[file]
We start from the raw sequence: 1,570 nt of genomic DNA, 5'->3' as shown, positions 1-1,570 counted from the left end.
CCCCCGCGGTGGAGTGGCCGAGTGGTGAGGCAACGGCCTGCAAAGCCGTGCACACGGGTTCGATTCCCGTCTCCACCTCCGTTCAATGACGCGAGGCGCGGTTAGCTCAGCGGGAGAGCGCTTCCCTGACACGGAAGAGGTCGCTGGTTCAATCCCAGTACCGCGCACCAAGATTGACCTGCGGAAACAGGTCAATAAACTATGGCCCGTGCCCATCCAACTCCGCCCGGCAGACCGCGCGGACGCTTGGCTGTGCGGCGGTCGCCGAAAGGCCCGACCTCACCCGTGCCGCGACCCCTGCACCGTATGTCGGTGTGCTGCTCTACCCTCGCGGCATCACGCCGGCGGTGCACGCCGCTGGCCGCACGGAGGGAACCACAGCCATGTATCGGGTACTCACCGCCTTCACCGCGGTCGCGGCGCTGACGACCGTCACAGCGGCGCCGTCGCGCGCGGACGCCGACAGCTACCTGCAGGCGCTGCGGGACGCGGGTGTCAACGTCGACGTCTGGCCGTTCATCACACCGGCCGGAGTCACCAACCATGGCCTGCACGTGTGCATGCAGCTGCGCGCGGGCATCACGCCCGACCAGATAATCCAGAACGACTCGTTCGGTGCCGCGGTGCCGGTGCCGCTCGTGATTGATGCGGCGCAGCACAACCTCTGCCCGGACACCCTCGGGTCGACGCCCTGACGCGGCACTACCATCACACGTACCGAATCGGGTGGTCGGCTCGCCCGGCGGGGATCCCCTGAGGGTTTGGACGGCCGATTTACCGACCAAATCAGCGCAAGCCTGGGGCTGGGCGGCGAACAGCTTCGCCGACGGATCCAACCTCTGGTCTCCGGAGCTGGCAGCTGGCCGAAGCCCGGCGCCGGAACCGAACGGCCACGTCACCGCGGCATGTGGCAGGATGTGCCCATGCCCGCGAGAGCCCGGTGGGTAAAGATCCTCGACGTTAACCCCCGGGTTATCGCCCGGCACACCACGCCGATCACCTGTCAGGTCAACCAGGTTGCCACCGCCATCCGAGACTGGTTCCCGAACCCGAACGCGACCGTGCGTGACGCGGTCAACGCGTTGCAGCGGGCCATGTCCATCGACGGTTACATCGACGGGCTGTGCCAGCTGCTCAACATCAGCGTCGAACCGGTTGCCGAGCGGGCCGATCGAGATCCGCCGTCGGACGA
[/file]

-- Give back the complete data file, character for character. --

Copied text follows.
We start from the raw sequence: 1,570 nt of genomic DNA, 5'->3' as shown, positions 1-1,570 counted from the left end.
CCCCCGCGGTGGAGTGGCCGAGTGGTGAGGCAACGGCCTGCAAAGCCGTGCACACGGGTTCGATTCCCGTCTCCACCTCCGTTCAATGACGCGAGGCGCGGTTAGCTCAGCGGGAGAGCGCTTCCCTGACACGGAAGAGGTCGCTGGTTCAATCCCAGTACCGCGCACCAAGATTGACCTGCGGAAACAGGTCAATAAACTATGGCCCGTGCCCATCCAACTCCGCCCGGCAGACCGCGCGGACGCTTGGCTGTGCGGCGGTCGCCGAAAGGCCCGACCTCACCCGTGCCGCGACCCCTGCACCGTATGTCGGTGTGCTGCTCTACCCTCGCGGCATCACGCCGGCGGTGCACGCCGCTGGCCGCACGGAGGGAACCACAGCCATGTATCGGGTACTCACCGCCTTCACCGCGGTCGCGGCGCTGACGACCGTCACAGCGGCGCCGTCGCGCGCGGACGCCGACAGCTACCTGCAGGCGCTGCGGGACGCGGGTGTCAACGTCGACGTCTGGCCGTTCATCACACCGGCCGGAGTCACCAACCATGGCCTGCACGTGTGCATGCAGCTGCGCGCGGGCATCACGCCCGACCAGATAATCCAGAACGACTCGTTCGGTGCCGCGGTGCCGGTGCCGCTCGTGATTGATGCGGCGCAGCACAACCTCTGCCCGGACACCCTCGGGTCGACGCCCTGACGCGGCACTACCATCACACGTACCGAATCGGGTGGTCGGCTCGCCCGGCGGGGATCCCCTGAGGGTTTGGACGGCCGATTTACCGACCAAATCAGCGCAAGCCTGGGGCTGGGCGGCGAACAGCTTCGCCGACGGATCCAACCTCTGGTCTCCGGAGCTGGCAGCTGGCCGAAGCCCGGCGCCGGAACCGAACGGCCACGTCACCGCGGCATGTGGCAGGATGTGCCCATGCCCGCGAGAGCCCGGTGGGTAAAGATCCTCGACGTTAACCCCCGGGTTATCGCCCGGCACACCACGCCGATCACCTGTCAGGTCAACCAGGTTGCCACCGCCATCCGAGACTGGTTCCCGAACCCGAACGCGACCGTGCGTGACGCGGTCAACGCGTTGCAGCGGGCCATGTCCATCGACGGTTACATCGACGGGCTGTGCCAGCTGCTCAACATCAGCGTCGAACCGGTTGCCGAGCGGGCCGATCGAGATCCGCCGTCGGACGA